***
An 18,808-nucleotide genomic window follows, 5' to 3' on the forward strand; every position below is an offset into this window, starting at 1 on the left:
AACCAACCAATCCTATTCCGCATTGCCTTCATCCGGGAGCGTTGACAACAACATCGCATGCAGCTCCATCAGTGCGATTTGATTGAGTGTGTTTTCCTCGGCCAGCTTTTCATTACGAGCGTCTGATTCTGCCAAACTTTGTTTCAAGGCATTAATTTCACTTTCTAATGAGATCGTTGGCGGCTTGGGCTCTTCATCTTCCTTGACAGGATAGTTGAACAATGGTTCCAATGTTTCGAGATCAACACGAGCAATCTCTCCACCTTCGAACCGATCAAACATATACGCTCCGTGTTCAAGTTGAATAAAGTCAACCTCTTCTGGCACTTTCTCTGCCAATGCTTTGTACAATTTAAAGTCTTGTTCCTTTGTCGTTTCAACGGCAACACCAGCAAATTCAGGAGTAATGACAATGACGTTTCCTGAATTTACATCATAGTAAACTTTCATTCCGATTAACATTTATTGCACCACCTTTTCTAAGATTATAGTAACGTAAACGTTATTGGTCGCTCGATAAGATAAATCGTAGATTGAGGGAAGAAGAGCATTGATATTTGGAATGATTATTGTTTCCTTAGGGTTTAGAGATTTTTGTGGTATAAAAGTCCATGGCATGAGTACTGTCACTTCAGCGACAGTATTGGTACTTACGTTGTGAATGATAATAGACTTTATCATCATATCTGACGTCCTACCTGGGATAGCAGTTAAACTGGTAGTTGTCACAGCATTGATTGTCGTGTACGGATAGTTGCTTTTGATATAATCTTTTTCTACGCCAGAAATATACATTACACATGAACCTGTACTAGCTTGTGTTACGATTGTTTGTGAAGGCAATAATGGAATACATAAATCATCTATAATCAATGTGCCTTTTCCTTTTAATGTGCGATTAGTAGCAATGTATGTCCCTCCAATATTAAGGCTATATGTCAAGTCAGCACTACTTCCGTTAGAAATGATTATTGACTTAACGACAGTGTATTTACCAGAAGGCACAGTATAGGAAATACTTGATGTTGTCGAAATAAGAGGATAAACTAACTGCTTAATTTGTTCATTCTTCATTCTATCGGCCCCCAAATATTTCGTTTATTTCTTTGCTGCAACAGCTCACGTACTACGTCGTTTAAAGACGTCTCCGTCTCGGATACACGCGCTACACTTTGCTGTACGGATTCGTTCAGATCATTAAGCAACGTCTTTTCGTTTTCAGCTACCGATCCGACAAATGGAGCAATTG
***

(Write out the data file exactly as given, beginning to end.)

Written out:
An 18,808-nucleotide genomic window follows, 5' to 3' on the forward strand; every position below is an offset into this window, starting at 1 on the left:
AACCAACCAATCCTATTCCGCATTGCCTTCATCCGGGAGCGTTGACAACAACATCGCATGCAGCTCCATCAGTGCGATTTGATTGAGTGTGTTTTCCTCGGCCAGCTTTTCATTACGAGCGTCTGATTCTGCCAAACTTTGTTTCAAGGCATTAATTTCACTTTCTAATGAGATCGTTGGCGGCTTGGGCTCTTCATCTTCCTTGACAGGATAGTTGAACAATGGTTCCAATGTTTCGAGATCAACACGAGCAATCTCTCCACCTTCGAACCGATCAAACATATACGCTCCGTGTTCAAGTTGAATAAAGTCAACCTCTTCTGGCACTTTCTCTGCCAATGCTTTGTACAATTTAAAGTCTTGTTCCTTTGTCGTTTCAACGGCAACACCAGCAAATTCAGGAGTAATGACAATGACGTTTCCTGAATTTACATCATAGTAAACTTTCATTCCGATTAACATTTATTGCACCACCTTTTCTAAGATTATAGTAACGTAAACGTTATTGGTCGCTCGATAAGATAAATCGTAGATTGAGGGAAGAAGAGCATTGATATTTGGAATGATTATTGTTTCCTTAGGGTTTAGAGATTTTTGTGGTATAAAAGTCCATGGCATGAGTACTGTCACTTCAGCGACAGTATTGGTACTTACGTTGTGAATGATAATAGACTTTATCATCATATCTGACGTCCTACCTGGGATAGCAGTTAAACTGGTAGTTGTCACAGCATTGATTGTCGTGTACGGATAGTTGCTTTTGATATAATCTTTTTCTACGCCAGAAATATACATTACACATGAACCTGTACTAGCTTGTGTTACGATTGTTTGTGAAGGCAATAATGGAATACATAAATCATCTATAATCAATGTGCCTTTTCCTTTTAATGTGCGATTAGTAGCAATGTATGTCCCTCCAATATTAAGGCTATATGTCAAGTCAGCACTACTTCCGTTAGAAATGATTATTGACTTAACGACAGTGTATTTACCAGAAGGCACAGTATAGGAAATACTTGATGTTGTCGAAATAAGAGGATAAACTAACTGCTTAATTTGTTCATTCTTCATTCTATCGGCCCCCAAATATTTCGTTTATTTCTTTGCTGCAACAGCTCACGTACTACGTCGTTTAAAGACGTCTCCGTCTCGGATACACGCGCTACACTTTGCTGTACGGATTCGTTCAGATCATTAAGCAACGTCTTTTCGTTTTCAGCTACCGATCCGACAAATGGAGCAATTG